I’m in the middle of a huge digital house cleaning. It’s all images. All day. Every day. Sorting. Filing. Building master collections. Cleaning out the extras and mid process work product. There are reasons for my madness. I’ll get to that later. Much later in the summer. I discovered a very scattered collection of American flags. They live all over the place. In various files. On various hard drives. I’m not disorganized. I have pretty well-kept collections. I just file either by date or by location. Sometimes by subject if I have a big collection of images.
I thought I’d assemble a small portfolio of American flag pictures for you. This little group suits my style. It’s as much about the little things that make up The United States as anything. I’m not a big boom boom guy. So, no fireworks. I’m not big on huge buildings and monuments. So, no pictures of large places. I try not to eat too much processed food. So, no hot dogs.
I like little, more symbolic things. Hopefully, this portfolio won’t bore you.
I’ll tell a little story with each picture.
The above picture was made in the French Quarter. As I often do, I made it on the way to someplace else. I think I was photographing Easter parades and was walking on a street that ran parallel to the parade. Much faster to get around that way.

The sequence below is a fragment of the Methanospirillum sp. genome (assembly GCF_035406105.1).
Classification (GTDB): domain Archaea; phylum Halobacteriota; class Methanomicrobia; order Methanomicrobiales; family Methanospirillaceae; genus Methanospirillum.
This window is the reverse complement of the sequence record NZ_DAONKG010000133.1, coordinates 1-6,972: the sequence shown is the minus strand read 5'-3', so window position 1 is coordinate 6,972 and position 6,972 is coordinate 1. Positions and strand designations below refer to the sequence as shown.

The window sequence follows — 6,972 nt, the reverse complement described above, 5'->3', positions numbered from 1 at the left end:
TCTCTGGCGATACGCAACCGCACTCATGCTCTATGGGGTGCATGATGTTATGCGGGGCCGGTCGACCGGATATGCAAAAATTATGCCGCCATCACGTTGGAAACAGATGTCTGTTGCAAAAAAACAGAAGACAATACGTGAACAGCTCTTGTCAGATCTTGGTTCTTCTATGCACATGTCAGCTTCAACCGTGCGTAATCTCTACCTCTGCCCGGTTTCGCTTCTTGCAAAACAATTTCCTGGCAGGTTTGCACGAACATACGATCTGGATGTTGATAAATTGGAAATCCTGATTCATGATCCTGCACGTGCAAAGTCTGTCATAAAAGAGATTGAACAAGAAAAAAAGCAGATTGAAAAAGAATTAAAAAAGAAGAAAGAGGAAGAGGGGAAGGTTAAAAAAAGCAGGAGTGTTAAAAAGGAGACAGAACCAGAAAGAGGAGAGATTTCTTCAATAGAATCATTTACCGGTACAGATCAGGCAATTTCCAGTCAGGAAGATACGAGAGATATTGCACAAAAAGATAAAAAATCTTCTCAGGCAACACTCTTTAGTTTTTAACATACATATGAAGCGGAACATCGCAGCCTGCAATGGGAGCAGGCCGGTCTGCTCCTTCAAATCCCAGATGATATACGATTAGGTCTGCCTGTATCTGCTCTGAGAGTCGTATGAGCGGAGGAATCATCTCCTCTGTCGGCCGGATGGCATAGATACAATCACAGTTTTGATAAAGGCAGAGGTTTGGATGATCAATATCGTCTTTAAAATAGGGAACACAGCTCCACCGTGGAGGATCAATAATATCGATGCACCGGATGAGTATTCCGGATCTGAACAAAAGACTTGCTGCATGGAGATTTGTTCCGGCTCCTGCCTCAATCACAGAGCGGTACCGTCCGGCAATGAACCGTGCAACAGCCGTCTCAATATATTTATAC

Las Vegas, Nevada. I was walking through a casino when I spotted a young woman taking a picture of the flag. A huge flag. Oh, how could I resist?
A flag as a hat. Sometimes, people call something like this disrespectful. Not this time. This is a Mardi Gras Indian. A big chief. He’s entitled. As much, or more, than anyone. The picture was made on Bayou St. John prior to the parade.
Memphis, Tennessee. The home of the blues. American music.
Lower 9th Ward. Hope and pride, post Hurricane Katrina.
The Bywater. We are still so affected by Hurricane Katrina. There are still Katrina crosses spray painted on buildings. Nine years later.
Sometimes the flag is art. No disrespect, just an artist’s statement.
The house is in shambles. The flag is bright.
The real cost of freedom. The National Cemetery at Chalmette. We left the beads. I was raised to always leave something to show that I was there.
Virginia City, Nevada. A reborn ghost town.
For my foreign friends. Thank you for hanging in there with this. These pictures, like most images are symbols. Icons. They have meaning. Hopefully, to you as well.
And now, as musician Eric Clapton closes his shows, “It’s high time we went.”